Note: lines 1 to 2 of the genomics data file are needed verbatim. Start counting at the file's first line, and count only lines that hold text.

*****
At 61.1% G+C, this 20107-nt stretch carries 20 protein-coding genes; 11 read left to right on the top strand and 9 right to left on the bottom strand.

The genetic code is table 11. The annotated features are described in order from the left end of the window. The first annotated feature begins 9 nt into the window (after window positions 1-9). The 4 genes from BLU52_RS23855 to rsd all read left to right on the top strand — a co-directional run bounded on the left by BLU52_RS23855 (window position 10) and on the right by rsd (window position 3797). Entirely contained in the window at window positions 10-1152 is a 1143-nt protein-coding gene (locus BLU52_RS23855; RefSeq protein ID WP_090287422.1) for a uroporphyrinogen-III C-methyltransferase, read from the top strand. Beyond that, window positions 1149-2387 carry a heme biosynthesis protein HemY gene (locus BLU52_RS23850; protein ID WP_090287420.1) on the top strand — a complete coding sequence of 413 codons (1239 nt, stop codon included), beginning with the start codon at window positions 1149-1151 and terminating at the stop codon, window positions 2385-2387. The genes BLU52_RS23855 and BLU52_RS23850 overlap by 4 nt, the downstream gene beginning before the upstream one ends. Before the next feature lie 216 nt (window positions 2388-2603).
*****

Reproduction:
At 61.1% G+C, this 20107-nt stretch carries 20 protein-coding genes; 11 read left to right on the top strand and 9 right to left on the bottom strand.

The genetic code is table 11. The annotated features are described in order from the left end of the window. The first annotated feature begins 9 nt into the window (after window positions 1-9). The 4 genes from BLU52_RS23855 to rsd all read left to right on the top strand — a co-directional run bounded on the left by BLU52_RS23855 (window position 10) and on the right by rsd (window position 3797). Entirely contained in the window at window positions 10-1152 is a 1143-nt protein-coding gene (locus BLU52_RS23855; RefSeq protein ID WP_090287422.1) for a uroporphyrinogen-III C-methyltransferase, read from the top strand. Beyond that, window positions 1149-2387 carry a heme biosynthesis protein HemY gene (locus BLU52_RS23850; protein ID WP_090287420.1) on the top strand — a complete coding sequence of 413 codons (1239 nt, stop codon included), beginning with the start codon at window positions 1149-1151 and terminating at the stop codon, window positions 2385-2387. The genes BLU52_RS23855 and BLU52_RS23850 overlap by 4 nt, the downstream gene beginning before the upstream one ends. Before the next feature lie 216 nt (window positions 2388-2603).